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With one bridge gone, stretch of Transit is still a tight squeeze

One section of Transit Road in the Village of Depew is so narrow that it can be difficult for fire trucks and other large trucks to emerge with sideview mirrors unscathed.

"I've had to scrape the sides of the bridges because people push you over," said Mayor Jesse Nikonowicz, who is also a volunteer firefighter. "It can be a taxing thing during the rush hour."

Four railroad bridges for decades have been the main obstacles to widening Transit between Gould and Walden avenues beyond its four 10-foot lanes.

One of the bridges – an abandoned Lehigh Valley Railroad overpass built in 1937 – was removed last weekend as part of a $3.3 million project by the state Department of Transportation. Transit between Walden and Gould avenues is reduced to one lane in each direction until Labor Day.

But there are no immediate plans to widen this section of Transit, which 30,000 vehicles travel upon daily.

"It's definitely something we revisit and look at," said Susan S. Surdej, the DOT's regional public information officer. "Ideally we would like to see that stretch of Transit Road wider, but the improvements we're making are certainly better than what's out there now."

Those improvements include moving the storm water drainage inlets from the curbside driving lane to the curb itself. Currently, motorists in the curbside lanes crowd the center lanes to avoid the grates.

"You're going to get the full use of the 40 feet of pavement," Surdej said. "You're still going to end up with four 10-foot lanes but they'll be real 10-foot lanes. People won't be creeping in because of the drainage inlets."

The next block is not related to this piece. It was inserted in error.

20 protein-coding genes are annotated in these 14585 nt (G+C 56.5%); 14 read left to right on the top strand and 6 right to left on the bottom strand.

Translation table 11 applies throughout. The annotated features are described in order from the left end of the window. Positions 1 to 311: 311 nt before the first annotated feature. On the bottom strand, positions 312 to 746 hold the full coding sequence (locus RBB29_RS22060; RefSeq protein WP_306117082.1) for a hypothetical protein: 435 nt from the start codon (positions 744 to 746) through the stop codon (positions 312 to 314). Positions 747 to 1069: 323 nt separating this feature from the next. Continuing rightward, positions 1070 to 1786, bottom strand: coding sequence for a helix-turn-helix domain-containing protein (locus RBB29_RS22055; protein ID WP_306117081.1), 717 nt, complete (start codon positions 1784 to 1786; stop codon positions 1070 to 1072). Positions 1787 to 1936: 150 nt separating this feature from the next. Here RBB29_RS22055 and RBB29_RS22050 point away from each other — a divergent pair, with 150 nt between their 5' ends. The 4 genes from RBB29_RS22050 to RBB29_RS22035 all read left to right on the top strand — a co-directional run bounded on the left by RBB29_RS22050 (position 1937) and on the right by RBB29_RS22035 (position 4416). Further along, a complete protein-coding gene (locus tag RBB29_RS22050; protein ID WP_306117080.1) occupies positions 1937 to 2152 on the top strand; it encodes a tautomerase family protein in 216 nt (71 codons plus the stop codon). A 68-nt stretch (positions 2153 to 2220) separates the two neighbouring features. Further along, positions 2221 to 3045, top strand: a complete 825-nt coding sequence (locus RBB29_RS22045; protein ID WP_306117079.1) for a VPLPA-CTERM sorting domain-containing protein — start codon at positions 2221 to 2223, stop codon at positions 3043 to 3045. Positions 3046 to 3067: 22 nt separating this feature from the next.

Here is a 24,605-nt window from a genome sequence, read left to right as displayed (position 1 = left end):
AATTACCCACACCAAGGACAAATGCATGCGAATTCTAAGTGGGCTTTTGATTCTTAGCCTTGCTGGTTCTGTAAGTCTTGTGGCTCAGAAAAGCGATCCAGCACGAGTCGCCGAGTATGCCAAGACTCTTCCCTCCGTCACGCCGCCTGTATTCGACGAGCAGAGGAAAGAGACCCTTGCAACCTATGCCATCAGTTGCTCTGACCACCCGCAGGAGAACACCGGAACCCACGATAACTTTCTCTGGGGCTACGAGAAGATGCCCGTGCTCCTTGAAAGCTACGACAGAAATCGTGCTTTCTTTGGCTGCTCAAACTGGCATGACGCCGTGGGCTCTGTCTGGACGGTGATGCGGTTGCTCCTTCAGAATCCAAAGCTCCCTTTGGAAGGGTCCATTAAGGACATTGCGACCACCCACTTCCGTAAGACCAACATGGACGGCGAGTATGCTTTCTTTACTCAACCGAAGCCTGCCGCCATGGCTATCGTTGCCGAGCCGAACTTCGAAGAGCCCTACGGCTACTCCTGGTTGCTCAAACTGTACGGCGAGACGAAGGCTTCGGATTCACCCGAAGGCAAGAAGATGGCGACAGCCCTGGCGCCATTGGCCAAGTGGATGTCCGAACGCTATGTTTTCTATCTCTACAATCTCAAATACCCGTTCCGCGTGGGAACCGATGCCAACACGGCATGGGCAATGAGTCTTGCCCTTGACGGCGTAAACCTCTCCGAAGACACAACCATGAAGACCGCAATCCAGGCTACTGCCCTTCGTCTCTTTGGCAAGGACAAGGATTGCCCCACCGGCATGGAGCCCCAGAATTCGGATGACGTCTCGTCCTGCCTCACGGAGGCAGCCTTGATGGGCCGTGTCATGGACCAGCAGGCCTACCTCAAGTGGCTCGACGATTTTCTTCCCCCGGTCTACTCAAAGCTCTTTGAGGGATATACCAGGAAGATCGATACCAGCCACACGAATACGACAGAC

Another major project component is the addition of a center turn lane for northbound traffic making a left from Transit onto George Urban Boulevard.

"That's traditionally a bottleneck right now because if you get behind somebody turning, that whole lane backs up," Surdej said.

Other work includes milling and overlaying the 0.7-mile stretch of Transit from Terrace Boulevard north to George Urban and upgrading curb ramps at intersections for safety and ADA compliance.

The paving, drainage, curb ramps, waterline and other work accounts for $2.44 million of the $3.3 million project cost. The bridge removal cost approximately $250,000, while widening Transit at George Urban will cost $450,000.

Most of the work will be done this year, although the paving is scheduled for spring 2018.

An abandoned railroad overpass on Transit Road in Depew was removed last weekend. (Photo courtesy of the state DOT)

The four railroad bridges were all built in the late 1930s, and three remain active. The northernmost bridge, closest to Walden, carries CSX freight and Amtrak trains.

Further south, a bridge owned by Erie County and leased to the Erie County Industrial Development Agency services several businesses in the area. That bridge is scheduled for repairs to its concrete abutments as part of the state project.

Road salt and the winter freeze-thaw cycle causes spalling to the concrete, which exposes the rebar within, said Ken Swanekamp in Erie County's Department of Environment and Planning. It's not a structural issue but needs to be fixed, he added. Erie County will reimburse the state about $300,000 for the work, he said.

The southernmost bridge is owned by Norfolk Southern.

Nikonowicz and Surdej both called the former Lehigh Valley bridge an "eyesore" that needed to be taken down.

Work to remove the 10-ton girders began at 9 p.m. Saturday and continued for 30 hours until 3 a.m. Monday when the last beam was lowered. The entire operation was completed using Caterpillar Excavators.

That section of Transit will be closed again from 9 p.m. on July 8 until 5 a.m. on July 10 for removal of the bridge's concrete support structures. And with Transit otherwise reduced to one lane in either direction, Surdej advised motorists to avoid the area and use alternate routes, if possible, although she and Nikonowicz said they have not seen any major backups so far.

Talk of widening Transit goes back at least two decades, to the administration of Gov. George Pataki. But the estimated $60 million for the work hasn't been allocated.


Nikonowicz agreed motorists will benefit from the improvements, but said what Transit really needs is to be widened.

"Some progress is better than no progress," he said. "It's one less bridge, one less eyesore. But it's a Band-Aid and my fear is that because it'll be cleaned up and repaved now the push to get it done will be on the back burner."

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